– Seven proactive things you can do to get the management (or other influential people) on your side.
– Four reasons why a supportive management is not always a good thing.
– Four tactics to get a supportive administration or leadership team working with you rather than against you.
– Three things to do if blogging etc has already been banned.

The presentation takes the form of a podcast and an accompanying PDF which goes into much more detail.


2006- Overcoming Obstacles

Overcoming Obstacles”It’s Elementary Kids, Working Web 2.0 With Grade 3-4″

Published by:

John Pearce
Geelong, Victoria, Australia

Presentation Title
“It’s Elementary Kids, Working Web 2.0 With Grade 3-4”

John Pearce teaches grade 3-4 children at a school in Geelong, Victoria, Australia. Over the past two years he and his students have experimented with the use of blogs, wikis and podcasts in assisting learning in a range of interesting formats. These have included using blogs and wikis for collaborative projects with overseas schools, creating online stories using a wiki as well as the more ‘traditional’ formats. Along the way many lessons have been learnt not least of which is that students see that the tools they enjoy playing with can also be powerful learning tools.

This presentation will explore that journey focussing on the lessons learnt along the way so far. Also included in the presentation will be some critical reflections from the students involved. As well as including personal anecdotal experiences, this presentation will also include artefacts and reflections from the students.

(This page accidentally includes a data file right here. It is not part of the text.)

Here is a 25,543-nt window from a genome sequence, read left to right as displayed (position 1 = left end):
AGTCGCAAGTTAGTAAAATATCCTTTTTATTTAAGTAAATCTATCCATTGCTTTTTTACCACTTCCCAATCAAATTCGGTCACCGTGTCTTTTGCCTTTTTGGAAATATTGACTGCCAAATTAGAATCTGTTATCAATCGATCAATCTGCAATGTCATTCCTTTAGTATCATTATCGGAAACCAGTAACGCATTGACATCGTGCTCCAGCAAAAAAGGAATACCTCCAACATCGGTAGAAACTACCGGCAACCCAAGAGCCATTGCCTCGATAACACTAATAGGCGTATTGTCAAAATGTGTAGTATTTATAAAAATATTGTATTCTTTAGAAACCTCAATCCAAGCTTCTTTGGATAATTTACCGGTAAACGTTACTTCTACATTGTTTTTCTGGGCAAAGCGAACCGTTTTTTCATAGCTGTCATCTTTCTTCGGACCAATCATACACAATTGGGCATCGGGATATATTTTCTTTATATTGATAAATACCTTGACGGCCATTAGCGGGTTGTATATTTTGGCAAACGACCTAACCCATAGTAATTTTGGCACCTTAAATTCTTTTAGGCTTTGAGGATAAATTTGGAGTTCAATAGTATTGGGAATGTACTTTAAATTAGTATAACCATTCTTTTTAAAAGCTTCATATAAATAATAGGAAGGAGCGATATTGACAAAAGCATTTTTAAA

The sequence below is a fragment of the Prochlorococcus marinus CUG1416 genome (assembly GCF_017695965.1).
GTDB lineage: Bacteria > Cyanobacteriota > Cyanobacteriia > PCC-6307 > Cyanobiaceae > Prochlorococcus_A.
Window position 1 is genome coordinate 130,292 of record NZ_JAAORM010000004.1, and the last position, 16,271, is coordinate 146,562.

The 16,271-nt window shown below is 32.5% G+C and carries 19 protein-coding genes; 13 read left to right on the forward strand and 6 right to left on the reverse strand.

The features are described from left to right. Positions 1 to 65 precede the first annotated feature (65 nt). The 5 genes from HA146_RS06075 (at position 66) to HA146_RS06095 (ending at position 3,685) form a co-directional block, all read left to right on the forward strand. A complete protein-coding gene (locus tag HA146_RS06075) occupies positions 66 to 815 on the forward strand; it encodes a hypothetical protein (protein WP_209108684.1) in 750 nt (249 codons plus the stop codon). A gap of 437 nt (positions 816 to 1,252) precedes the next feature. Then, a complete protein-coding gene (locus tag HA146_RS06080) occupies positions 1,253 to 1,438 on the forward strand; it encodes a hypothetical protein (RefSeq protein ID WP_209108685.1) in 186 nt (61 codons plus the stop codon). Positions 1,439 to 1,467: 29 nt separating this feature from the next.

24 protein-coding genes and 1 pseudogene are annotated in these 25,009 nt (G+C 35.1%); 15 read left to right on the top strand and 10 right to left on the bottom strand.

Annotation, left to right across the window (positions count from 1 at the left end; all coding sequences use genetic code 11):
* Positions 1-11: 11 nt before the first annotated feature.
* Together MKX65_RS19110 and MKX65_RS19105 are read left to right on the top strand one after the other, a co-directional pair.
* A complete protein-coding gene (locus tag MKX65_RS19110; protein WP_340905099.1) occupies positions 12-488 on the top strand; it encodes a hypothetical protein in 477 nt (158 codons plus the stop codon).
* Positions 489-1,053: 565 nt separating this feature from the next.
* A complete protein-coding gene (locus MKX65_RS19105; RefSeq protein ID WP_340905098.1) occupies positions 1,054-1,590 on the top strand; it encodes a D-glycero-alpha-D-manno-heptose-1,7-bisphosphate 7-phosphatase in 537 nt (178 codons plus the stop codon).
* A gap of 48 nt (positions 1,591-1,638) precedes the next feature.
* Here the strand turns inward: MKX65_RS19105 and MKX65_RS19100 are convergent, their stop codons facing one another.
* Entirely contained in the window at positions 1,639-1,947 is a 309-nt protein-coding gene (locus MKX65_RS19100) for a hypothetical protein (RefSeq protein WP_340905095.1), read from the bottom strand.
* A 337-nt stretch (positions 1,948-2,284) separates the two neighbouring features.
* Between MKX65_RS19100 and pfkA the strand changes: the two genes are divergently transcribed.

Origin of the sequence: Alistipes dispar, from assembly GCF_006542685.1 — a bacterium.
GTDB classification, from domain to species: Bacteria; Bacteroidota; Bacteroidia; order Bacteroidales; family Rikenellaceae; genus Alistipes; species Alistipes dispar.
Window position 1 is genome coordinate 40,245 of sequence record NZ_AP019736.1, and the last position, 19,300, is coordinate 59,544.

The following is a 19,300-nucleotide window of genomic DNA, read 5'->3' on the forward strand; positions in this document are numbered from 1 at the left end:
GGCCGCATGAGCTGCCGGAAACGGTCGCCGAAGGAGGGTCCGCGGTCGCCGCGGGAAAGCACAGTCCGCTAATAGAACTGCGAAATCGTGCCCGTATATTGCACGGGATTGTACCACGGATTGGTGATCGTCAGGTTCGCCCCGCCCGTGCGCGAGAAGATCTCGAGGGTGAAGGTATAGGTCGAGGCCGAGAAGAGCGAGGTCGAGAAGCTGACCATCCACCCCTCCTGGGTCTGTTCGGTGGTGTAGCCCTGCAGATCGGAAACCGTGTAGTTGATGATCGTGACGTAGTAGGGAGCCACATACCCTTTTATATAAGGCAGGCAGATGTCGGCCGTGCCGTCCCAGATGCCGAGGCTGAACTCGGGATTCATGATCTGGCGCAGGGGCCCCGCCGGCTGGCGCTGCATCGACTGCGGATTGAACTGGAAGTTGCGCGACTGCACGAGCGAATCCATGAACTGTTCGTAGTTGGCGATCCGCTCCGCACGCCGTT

Whilst viewing the presentation please take the time to have a look around the Articulate window as John has included in the presentation some additional notes as well as some attachments including a survey undertaken by¬†his students reflecting on the use of elements of Web 2.0. Included also are some tutorial notes that he has used with other teachers to get them started with edublogs, wikispaces, audacity and Microsoft Photo Story 3 as well as a “talking book”¬Ě one of his¬†grade 3’s wrote and narrated for out Middle P Stories blog. The attachments window can be found in the top right corner of the Articulate screen.

(Important Note, at the time of writing this blurb the server at my school is offline because of a service upgrade. As a result some of the links mentioned may not be functional so please check back later if they don’t work at first.):)


2006- Pers Prof Development

Personal Professional Development”Toward a System for Online Curriculum-Sharing”

Published by:

Rob Lucas
Cambridge, Massachusetts, USA
Blog: http://teacherslounge.typepad.com/

Kevin Driscoll
Cambridge, Massachusetts, USA

Presentation Title
“Toward a System for Online Curriculum-Sharing ”